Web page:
principles, the British Association endeavored in If, in reviewing our previous labors, I have en- its earliest days to rouse attention to the state of deavored to gain your attention by some incidental ship-building in England, and to the history of its allusions to our present proceedings, I have yet to progress in France and other countries, through a assure you, that the memoirs communicated to our memoir by the late Mr. G. Harvey. It was then secretaries are sufficiently numerous to occupy our contended, that notwithstanding the extreme persections during the ensuing week with all the vigor fection to which the internal mechanism of vessels which has marked our opening day. Among the had been brought, their external forms or lines, on topics to which our assembling at Southampton which their sailing so much depends, were degives peculiar interest, I may still say that if ficient as to adjustment by mathematical theory. foreign and English geologists should find much to Our associate Mr. Scott Russell has, as you know, interest them in the Isle of Wight, the same island ably developed this view. Experimenting upon contains a field for a very curious joint discussion the resistance of water, and ascertaining with prebetween the mathematicians and the geologists, cision the forms of vessels which would pass with which I became acquainted in a previous visit through it with the least resistance, and conseto this place. It is a discovery by Col. Colby, the quently with the greatest velocity, he has condirector of the Trigonometrical survey, of the ex- tributed a most valuable series of memoirs, accomistence of a considerable attraction of the plumb- panied by a great number of diagrams, to illustrate line to the south, at the trigonometrical station his opinions and to show the dependence of naval called Dunnose, on Shanklin Down. The details architecture on certain mathematical lines.' Emof this singular phenomenon, which has been veri- ployed in the mean time by merchants, on their fied by numerous observations with the best zenith own account, to plan the construction of sailing sectors, will be laid before the sections. In the ships and steamers, Mr. Scott Russell has been so mean time, we may well wonder that this low successful in combining theory with practice, that chalk

range in the Isle of Wight should attract, in we must feel satisfied in having at different meetone parallel at least, with more than half the in- ings helped him towards by several money grants ; tensity of the high and crystalline mountain of -our only regret being, that our means should not Schehallion in the Highlands of Scotland. Can have permitted us to publish the whole number of those of our associates, who, like Mr. Hopkins, diagrams of the lines prepared by this ingenious have entered the rich field of geological dynamics, author. explain this remarkable fact, either by the peculiar But however desirous to promote knowledge on structure and distribution of the ridge of upheaved this point, the men of science are far from wishing strata which runs as a backbone from east to west not to pay every deference to the skilful artificers through the island, or by referring it to dense plu- of our wooden bulwarks, on account of their extonic masses of rock ranging beneath the surface perience and practical acquaintance with subjects along the line of displacement of the deposits ? they have so long and so succe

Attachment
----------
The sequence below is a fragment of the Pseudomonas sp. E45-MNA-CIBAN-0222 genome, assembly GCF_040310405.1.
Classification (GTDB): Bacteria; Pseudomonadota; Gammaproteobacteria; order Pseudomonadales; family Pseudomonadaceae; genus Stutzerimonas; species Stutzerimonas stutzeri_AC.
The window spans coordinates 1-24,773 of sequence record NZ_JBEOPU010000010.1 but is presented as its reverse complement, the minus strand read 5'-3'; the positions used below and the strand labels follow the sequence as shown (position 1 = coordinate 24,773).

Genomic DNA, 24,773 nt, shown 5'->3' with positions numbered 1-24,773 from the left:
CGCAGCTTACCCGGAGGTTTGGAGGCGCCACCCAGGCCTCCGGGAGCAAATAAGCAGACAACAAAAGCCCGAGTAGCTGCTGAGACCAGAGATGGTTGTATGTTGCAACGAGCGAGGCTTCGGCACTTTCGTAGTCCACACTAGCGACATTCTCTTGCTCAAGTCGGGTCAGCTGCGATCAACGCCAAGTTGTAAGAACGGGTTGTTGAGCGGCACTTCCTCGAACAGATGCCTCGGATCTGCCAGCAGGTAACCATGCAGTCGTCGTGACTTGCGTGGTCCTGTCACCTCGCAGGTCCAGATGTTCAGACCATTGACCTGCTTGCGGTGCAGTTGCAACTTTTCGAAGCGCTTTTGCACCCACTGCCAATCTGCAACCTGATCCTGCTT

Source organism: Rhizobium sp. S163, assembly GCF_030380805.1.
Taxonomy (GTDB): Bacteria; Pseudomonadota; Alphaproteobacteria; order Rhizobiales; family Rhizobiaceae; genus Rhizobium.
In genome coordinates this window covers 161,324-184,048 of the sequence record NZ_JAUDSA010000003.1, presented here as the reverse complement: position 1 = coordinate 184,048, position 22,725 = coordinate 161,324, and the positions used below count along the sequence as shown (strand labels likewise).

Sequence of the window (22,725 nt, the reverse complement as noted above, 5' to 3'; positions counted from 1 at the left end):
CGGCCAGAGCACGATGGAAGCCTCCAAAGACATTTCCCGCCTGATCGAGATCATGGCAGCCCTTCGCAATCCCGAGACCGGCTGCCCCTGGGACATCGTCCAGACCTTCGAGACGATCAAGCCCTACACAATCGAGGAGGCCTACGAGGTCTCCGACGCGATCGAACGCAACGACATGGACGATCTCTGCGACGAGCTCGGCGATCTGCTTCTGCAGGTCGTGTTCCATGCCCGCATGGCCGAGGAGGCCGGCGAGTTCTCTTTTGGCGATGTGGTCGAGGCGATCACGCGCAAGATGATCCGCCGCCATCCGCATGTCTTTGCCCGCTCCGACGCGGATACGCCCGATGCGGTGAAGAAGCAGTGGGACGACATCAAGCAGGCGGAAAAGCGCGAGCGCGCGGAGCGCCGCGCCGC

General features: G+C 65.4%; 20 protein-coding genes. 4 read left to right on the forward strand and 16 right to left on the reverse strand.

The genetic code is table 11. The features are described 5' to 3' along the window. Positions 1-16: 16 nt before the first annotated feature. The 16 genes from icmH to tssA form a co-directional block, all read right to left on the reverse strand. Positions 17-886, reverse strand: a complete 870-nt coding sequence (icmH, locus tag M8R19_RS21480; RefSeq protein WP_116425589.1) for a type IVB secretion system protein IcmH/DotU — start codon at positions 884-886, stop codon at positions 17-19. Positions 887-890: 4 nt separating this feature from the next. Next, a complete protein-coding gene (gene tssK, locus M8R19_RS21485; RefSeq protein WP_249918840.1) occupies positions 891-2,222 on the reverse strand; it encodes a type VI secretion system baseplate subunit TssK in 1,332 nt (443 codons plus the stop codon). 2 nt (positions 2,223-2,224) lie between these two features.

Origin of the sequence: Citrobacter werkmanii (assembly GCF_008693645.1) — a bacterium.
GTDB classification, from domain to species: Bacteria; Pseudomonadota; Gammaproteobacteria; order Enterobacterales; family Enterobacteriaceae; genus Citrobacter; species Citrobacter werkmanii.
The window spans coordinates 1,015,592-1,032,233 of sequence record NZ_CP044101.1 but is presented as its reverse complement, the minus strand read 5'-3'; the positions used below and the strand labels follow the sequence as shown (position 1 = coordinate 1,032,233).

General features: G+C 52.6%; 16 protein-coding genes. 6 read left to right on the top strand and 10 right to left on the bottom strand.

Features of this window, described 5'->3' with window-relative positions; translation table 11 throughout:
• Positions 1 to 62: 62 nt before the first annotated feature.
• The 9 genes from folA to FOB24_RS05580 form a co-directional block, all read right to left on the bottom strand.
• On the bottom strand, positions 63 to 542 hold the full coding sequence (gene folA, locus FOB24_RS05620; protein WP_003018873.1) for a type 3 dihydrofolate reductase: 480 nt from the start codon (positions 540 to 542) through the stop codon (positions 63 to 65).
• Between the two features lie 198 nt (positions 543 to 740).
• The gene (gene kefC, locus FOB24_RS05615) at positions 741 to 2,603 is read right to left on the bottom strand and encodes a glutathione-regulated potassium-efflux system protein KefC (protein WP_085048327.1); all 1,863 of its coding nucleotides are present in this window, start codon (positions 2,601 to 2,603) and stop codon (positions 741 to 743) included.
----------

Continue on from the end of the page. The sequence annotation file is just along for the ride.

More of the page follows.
ccessfully handled. Another local subject—one indeed of positive We are indeed fully aware, that the naval archipractical interest—that stands before us for dis- tects of the government, who construct vessels cussion is, whether, by persevering in deepening carrying a great weight of metal, and requiring the large shaft which they have sunk so deep into much solidity and capacious stowage, have to solve the chalk near this town, the inhabitants of South- many problems with which the owners of trading ampton may expect to be eventually repaid, like vessels or packets have little concern. All that those of Paris, by a full supply of subterranean we can wish for is, that our naval arsenals should water, which shall rise to the surface of the low contain schools or public boards of ship-building, plateau on which the work has been undertaken? in which there might be collected all the “conOn no occasion, I must observe, could this town he stants of the art," in reference to capacity, disfurnished with a greater number of willing coun- placement, stowage, velocity, pitching and rolling, sellors of divers nations, whose opinions will, it is masting, the effect of sails and the resistance of hoped, be adequately valued by the city authorities. fluids. Having ourselves expended contributions The question whether this work ought to be pro- to an extent which testifies, at all events, our zeal ceeded with or not, will, however, I apprehend, be in this matter, we are, I think, entitled to express most effectively answered by those geologists who a hope that the data derived from practice by our are best acquainted with the sections in the interior eminent navigators may be effectively combined of this county, and with the levels at which the with the indications of sound theory prepared by upper greensand and subcretaceous strata there approved cultivators of mathematical and mechanicrop out and receive the waters, which thence flow cal science. southwards beneath the whole body of chalk of the I cannot thus touch upon such useful subjects hills in the south of Hampshire.